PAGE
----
Then, in thinking about color, I remember a photograph I took of light coming into a window, through and old yellowed shade...it reminds me of an abstract painting, lit from within (see photo below). Then there is a photo I took of some rose petals that had dried to a color that looked interesting to me...

    Color, color, color... and then there is texture, a whole 'nother thing to consider. After looking at several books I felt like I'd eaten too much of a good thing. My eyes and brain needed a break.

    As much as I like to paint "real" things, I also like to paint just color. Here's one I did for my son, Jesse, last year. Perhaps it was inspired by the photo I took years earlier of the windowshade. I did a similar smaller blue one as well that I gave to Mark. I loved doing these. Perhaps I will start the decorating thoughts by getting out paintbrush and canvas and musing a bit more on what colors speak to me.

    How about you? What colors fill you with happiness, creativity, or remind you of particular events or times in your life? What is your favorite color?

    June 7, 2008

    Drawing Cats

    My son, Jesse, turned 25 last month and as I was sitting in Ohio missing him (in Philadelphia) I took up my favorite pen and did some sketches. Mark and I like to watch TV most weeknights (mostly British mystery series, or comedies, or...this particular night I believe it was Dancing with the Stars) and it's easy to have pen and paper nearby and do some sketches. These two with the cat celebrate Jesse's cat, Tyrone. (He's all black, but I kept with the linear look.) The paper I used had a glossy finish; I'd bought it at a scrapbooking convention in Columbus (OH). I believe it's 4 x 6 inches.

    I spend a lot of time drawing dogs, flowers, wildlife, parrots... but not so much cats. That might change now, as I really had fun with these. And....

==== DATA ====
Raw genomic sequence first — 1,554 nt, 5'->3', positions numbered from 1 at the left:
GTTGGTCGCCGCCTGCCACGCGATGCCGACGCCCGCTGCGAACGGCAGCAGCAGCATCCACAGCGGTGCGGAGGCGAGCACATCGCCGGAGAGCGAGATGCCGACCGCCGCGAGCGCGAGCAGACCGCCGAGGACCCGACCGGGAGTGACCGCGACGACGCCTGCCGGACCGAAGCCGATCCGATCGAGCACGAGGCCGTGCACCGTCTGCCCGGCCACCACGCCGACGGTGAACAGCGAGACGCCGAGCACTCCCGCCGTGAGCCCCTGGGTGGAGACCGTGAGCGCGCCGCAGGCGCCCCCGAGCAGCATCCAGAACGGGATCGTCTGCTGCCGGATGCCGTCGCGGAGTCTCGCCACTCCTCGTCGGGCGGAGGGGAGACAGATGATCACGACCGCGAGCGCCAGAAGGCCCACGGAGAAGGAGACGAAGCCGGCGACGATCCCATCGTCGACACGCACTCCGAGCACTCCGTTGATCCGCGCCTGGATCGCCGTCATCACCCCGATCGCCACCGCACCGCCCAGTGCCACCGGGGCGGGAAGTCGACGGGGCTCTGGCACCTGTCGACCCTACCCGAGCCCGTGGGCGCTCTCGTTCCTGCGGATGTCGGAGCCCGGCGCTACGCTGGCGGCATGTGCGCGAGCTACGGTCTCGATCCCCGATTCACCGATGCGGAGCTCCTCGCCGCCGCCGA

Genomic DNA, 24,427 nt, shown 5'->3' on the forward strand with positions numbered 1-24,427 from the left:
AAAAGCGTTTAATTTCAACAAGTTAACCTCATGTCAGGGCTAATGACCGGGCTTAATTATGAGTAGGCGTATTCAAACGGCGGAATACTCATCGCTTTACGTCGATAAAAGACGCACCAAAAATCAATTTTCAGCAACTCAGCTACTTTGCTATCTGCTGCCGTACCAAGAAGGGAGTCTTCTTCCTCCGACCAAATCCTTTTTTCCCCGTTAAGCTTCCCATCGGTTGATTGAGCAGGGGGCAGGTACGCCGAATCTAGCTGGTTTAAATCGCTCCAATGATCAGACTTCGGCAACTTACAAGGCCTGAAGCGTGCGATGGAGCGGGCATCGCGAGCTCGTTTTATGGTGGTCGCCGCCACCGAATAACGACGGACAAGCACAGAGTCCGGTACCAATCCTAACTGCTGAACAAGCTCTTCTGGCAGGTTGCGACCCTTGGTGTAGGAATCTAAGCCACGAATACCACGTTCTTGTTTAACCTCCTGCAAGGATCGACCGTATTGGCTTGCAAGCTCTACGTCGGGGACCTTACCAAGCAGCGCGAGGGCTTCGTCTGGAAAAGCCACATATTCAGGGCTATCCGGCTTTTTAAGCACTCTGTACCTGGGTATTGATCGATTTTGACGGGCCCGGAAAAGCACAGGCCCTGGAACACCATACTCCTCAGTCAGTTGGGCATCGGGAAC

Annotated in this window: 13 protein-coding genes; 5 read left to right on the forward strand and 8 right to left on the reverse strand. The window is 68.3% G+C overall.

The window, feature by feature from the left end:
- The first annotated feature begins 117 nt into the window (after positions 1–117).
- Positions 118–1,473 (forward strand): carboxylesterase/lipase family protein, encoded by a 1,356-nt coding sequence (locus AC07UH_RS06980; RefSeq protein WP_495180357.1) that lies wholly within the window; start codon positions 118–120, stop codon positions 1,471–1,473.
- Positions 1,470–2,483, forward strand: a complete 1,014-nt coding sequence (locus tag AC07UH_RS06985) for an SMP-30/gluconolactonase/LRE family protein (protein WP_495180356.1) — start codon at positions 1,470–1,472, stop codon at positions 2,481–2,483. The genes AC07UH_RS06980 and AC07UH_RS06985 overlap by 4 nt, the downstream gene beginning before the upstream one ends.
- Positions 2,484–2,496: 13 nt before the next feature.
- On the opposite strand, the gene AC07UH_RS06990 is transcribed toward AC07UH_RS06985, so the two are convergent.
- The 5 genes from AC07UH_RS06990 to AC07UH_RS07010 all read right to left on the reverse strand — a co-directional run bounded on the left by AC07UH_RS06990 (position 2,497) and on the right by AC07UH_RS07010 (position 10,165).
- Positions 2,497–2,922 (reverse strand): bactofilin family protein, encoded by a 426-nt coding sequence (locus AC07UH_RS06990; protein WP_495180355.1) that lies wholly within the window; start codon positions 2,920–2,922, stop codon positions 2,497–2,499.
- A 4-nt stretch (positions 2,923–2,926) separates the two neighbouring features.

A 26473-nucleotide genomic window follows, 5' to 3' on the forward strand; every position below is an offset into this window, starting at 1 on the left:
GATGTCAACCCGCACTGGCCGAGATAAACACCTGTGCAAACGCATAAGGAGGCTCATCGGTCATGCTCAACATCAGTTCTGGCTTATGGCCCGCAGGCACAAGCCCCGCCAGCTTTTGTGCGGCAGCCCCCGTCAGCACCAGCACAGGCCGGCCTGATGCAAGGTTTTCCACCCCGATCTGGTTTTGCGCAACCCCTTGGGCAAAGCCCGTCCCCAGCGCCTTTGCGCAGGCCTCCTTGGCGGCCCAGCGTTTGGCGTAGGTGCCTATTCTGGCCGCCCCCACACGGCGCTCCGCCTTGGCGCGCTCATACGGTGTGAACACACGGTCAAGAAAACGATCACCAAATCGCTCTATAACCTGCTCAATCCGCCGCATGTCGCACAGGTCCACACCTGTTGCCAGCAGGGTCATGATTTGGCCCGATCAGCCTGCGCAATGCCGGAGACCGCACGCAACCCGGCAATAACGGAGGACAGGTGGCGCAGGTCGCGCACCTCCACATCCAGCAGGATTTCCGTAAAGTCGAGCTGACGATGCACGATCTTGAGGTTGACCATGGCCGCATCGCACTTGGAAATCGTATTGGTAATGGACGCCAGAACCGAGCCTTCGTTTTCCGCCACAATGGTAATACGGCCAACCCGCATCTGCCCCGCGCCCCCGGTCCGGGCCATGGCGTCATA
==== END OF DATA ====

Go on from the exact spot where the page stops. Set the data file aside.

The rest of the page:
Last week I was at the Cat Welfare Association Open House in Columbus, for a booksigning. Afterward, cats on the brain, "Wire in the Blood" on the tele, I drew this below. I'm finding out, just how cute cats are and how much people like them.

    Then, Mark and I were on Court St. in Athens, and we went into the University Bookshop where they had a table with sale items.... Drawing Cats and Dogs, $6.99. Great deal. I got it. It wouldn't hurt to understand cat anatomy a bit better. No... we cannot get a cat; I am allergic to them. But they are fun to draw and I like imagining scenes with them...

    Life comes full circle...

    The photo at the right was taken many years ago (no, I'm not telling how many) in West Virginia. I was there the summer between my junior and senior years of high school to attend a Watercolor Workshop put on by Bill Gerhold. I was one of two 17-year-olds there; everyone else was in their 30s, 40s, and beyond. It was a great experience.

    This photo was taken just prior to a bumblebee crawling up my left pant leg. I was embarrassed to have to take off my jeans to get it out, and then endure a day ill (I am terribly allergic to bee stings), but looking back I now realize it would have been far scarier for the adults in charge, had they realized I was allergic and didn't yet carry an epipen with me!

    I love this photo, not just because of the jaunty plaid cap and long braids I wore back then, but because of the way it felt being in such an open, rural place. This was a magical location... we drove through a long windy dirt road to get here. There was an abandoned farmhouse near this barn...everything echoed of a life once lived here. I wondered what had happened to the family that once lived their life on this land.

    I haven't any paintings anymore that I did on this trip to WV...where did they go in the succeeding decades... Those decades held a lot, but my interests and heart have barely changed. I still love the hills, meadows, farms, and the chance to paint whatever I want in an unhurried manner.

    Now, my husband and I are in the midst of moving from city to small town. We'll have a house on a hill and beautiful trees extending out the back yard on and on. I'll get my hands dirty in the garden someone else started there and watch out for bees. I have an epipen now, and in many ways am better prepared to handle life's unexpected loops. But, just as I felt when my father, years ago, drove me from Canfield, Ohio to West Virginia... I can't wait to get there!

    Update: 10/4/2010: In preparing a family scrapbook, I came across this photo of my father, Woodrow Phelps, taken as he and my mom drove me home from the painting workshop. We stopped at the Salt Fork Lodge central Ohio and here is a photo of my dad with his camera. He passed away twenty years ago...how I wish I could share with him that I am still painting today and that it was worth the time, money and effort he and my mother extended so I could follow my dreams!